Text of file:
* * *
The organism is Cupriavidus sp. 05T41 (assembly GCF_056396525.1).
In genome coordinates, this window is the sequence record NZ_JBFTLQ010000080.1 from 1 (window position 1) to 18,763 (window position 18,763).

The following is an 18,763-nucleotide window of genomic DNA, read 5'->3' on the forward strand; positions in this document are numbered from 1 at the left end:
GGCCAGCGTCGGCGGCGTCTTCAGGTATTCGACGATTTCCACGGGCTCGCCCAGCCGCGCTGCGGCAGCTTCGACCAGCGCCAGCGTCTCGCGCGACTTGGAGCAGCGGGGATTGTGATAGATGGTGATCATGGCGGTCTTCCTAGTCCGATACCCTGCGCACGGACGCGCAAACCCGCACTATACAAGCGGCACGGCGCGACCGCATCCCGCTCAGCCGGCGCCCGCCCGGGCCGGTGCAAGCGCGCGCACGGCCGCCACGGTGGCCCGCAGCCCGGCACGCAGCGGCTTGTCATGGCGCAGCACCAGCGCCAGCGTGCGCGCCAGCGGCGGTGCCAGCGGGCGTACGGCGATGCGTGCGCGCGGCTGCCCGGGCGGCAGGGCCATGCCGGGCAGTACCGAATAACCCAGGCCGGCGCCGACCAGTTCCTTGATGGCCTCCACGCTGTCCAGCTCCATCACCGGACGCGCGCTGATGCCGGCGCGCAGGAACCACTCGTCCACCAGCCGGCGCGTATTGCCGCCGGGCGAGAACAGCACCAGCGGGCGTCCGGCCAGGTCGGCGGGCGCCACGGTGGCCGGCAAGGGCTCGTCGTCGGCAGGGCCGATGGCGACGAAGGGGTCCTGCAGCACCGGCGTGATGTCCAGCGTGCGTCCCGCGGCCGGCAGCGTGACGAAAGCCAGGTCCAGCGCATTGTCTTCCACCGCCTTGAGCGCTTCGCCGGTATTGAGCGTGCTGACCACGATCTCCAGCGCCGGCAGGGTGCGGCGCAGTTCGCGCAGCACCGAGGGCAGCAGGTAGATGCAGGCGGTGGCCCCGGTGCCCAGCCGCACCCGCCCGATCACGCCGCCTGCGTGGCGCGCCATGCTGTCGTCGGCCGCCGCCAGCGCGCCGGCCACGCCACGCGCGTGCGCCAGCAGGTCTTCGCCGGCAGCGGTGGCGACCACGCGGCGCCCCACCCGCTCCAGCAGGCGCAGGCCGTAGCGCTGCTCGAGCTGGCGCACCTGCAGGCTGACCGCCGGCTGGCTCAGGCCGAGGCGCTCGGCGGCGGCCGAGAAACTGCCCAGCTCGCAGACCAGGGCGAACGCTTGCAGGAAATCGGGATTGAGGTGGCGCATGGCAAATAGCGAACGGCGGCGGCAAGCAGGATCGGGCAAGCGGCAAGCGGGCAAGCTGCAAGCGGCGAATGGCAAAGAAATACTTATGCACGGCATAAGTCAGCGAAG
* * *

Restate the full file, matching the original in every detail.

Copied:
The organism is Cupriavidus sp. 05T41 (assembly GCF_056396525.1).
In genome coordinates, this window is the sequence record NZ_JBFTLQ010000080.1 from 1 (window position 1) to 18,763 (window position 18,763).

The following is an 18,763-nucleotide window of genomic DNA, read 5'->3' on the forward strand; positions in this document are numbered from 1 at the left end:
GGCCAGCGTCGGCGGCGTCTTCAGGTATTCGACGATTTCCACGGGCTCGCCCAGCCGCGCTGCGGCAGCTTCGACCAGCGCCAGCGTCTCGCGCGACTTGGAGCAGCGGGGATTGTGATAGATGGTGATCATGGCGGTCTTCCTAGTCCGATACCCTGCGCACGGACGCGCAAACCCGCACTATACAAGCGGCACGGCGCGACCGCATCCCGCTCAGCCGGCGCCCGCCCGGGCCGGTGCAAGCGCGCGCACGGCCGCCACGGTGGCCCGCAGCCCGGCACGCAGCGGCTTGTCATGGCGCAGCACCAGCGCCAGCGTGCGCGCCAGCGGCGGTGCCAGCGGGCGTACGGCGATGCGTGCGCGCGGCTGCCCGGGCGGCAGGGCCATGCCGGGCAGTACCGAATAACCCAGGCCGGCGCCGACCAGTTCCTTGATGGCCTCCACGCTGTCCAGCTCCATCACCGGACGCGCGCTGATGCCGGCGCGCAGGAACCACTCGTCCACCAGCCGGCGCGTATTGCCGCCGGGCGAGAACAGCACCAGCGGGCGTCCGGCCAGGTCGGCGGGCGCCACGGTGGCCGGCAAGGGCTCGTCGTCGGCAGGGCCGATGGCGACGAAGGGGTCCTGCAGCACCGGCGTGATGTCCAGCGTGCGTCCCGCGGCCGGCAGCGTGACGAAAGCCAGGTCCAGCGCATTGTCTTCCACCGCCTTGAGCGCTTCGCCGGTATTGAGCGTGCTGACCACGATCTCCAGCGCCGGCAGGGTGCGGCGCAGTTCGCGCAGCACCGAGGGCAGCAGGTAGATGCAGGCGGTGGCCCCGGTGCCCAGCCGCACCCGCCCGATCACGCCGCCTGCGTGGCGCGCCATGCTGTCGTCGGCCGCCGCCAGCGCGCCGGCCACGCCACGCGCGTGCGCCAGCAGGTCTTCGCCGGCAGCGGTGGCGACCACGCGGCGCCCCACCCGCTCCAGCAGGCGCAGGCCGTAGCGCTGCTCGAGCTGGCGCACCTGCAGGCTGACCGCCGGCTGGCTCAGGCCGAGGCGCTCGGCGGCGGCCGAGAAACTGCCCAGCTCGCAGACCAGGGCGAACGCTTGCAGGAAATCGGGATTGAGGTGGCGCATGGCAAATAGCGAACGGCGGCGGCAAGCAGGATCGGGCAAGCGGCAAGCGGGCAAGCTGCAAGCGGCGAATGGCAAAGAAATACTTATGCACGGCATAAGTCAGCGAAG